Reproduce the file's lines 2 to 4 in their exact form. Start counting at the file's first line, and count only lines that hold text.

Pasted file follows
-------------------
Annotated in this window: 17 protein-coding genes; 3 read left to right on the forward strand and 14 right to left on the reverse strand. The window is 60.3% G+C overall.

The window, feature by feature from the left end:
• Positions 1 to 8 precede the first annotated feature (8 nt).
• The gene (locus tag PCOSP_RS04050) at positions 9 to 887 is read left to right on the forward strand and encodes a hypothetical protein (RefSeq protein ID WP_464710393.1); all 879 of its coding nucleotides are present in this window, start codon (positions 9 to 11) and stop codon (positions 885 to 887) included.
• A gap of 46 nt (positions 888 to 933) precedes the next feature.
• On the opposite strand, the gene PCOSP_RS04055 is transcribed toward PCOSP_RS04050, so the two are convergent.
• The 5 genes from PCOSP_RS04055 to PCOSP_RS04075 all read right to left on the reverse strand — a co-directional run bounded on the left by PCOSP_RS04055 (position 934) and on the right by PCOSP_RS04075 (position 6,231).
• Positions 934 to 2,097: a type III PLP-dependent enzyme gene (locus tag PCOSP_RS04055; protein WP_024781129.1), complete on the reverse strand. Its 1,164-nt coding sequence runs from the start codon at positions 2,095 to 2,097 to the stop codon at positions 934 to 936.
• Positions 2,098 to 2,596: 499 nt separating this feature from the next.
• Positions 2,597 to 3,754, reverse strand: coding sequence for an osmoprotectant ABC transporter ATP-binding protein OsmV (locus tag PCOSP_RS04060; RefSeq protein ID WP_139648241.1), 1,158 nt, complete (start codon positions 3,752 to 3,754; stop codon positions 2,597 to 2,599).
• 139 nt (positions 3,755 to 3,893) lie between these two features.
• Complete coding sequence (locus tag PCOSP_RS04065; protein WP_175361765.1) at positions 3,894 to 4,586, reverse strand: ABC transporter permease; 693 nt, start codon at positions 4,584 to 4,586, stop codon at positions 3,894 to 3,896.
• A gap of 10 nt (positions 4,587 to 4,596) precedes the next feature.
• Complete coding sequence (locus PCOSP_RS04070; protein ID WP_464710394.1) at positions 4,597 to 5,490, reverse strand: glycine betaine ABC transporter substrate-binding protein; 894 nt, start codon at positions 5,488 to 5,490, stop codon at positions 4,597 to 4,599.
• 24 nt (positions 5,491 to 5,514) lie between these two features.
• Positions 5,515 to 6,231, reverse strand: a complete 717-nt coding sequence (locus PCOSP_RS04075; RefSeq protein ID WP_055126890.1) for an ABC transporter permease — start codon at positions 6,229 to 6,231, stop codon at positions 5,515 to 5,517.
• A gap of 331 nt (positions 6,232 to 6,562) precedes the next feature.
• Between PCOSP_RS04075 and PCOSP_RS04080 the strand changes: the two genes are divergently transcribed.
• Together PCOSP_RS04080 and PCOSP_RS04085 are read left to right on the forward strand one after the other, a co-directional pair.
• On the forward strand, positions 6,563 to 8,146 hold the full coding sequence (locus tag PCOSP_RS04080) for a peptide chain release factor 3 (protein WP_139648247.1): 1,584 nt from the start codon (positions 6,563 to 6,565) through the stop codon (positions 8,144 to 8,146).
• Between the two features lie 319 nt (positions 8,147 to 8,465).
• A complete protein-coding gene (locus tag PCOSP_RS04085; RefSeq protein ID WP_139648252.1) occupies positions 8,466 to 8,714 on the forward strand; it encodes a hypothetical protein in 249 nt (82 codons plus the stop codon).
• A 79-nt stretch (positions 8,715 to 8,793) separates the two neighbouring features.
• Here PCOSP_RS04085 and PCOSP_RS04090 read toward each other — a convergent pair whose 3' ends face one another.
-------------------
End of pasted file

The window, feature by feature from the left end:
• Positions 1 to 8 precede the first annotated feature (8 nt).
• The gene (locus tag PCOSP_RS04050) at positions 9 to 887 is read left to right on the forward strand and encodes a hypothetical protein (RefSeq protein ID WP_464710393.1); all 879 of its coding nucleotides are present in this window, start codon (positions 9 to 11) and stop codon (positions 885 to 887) included.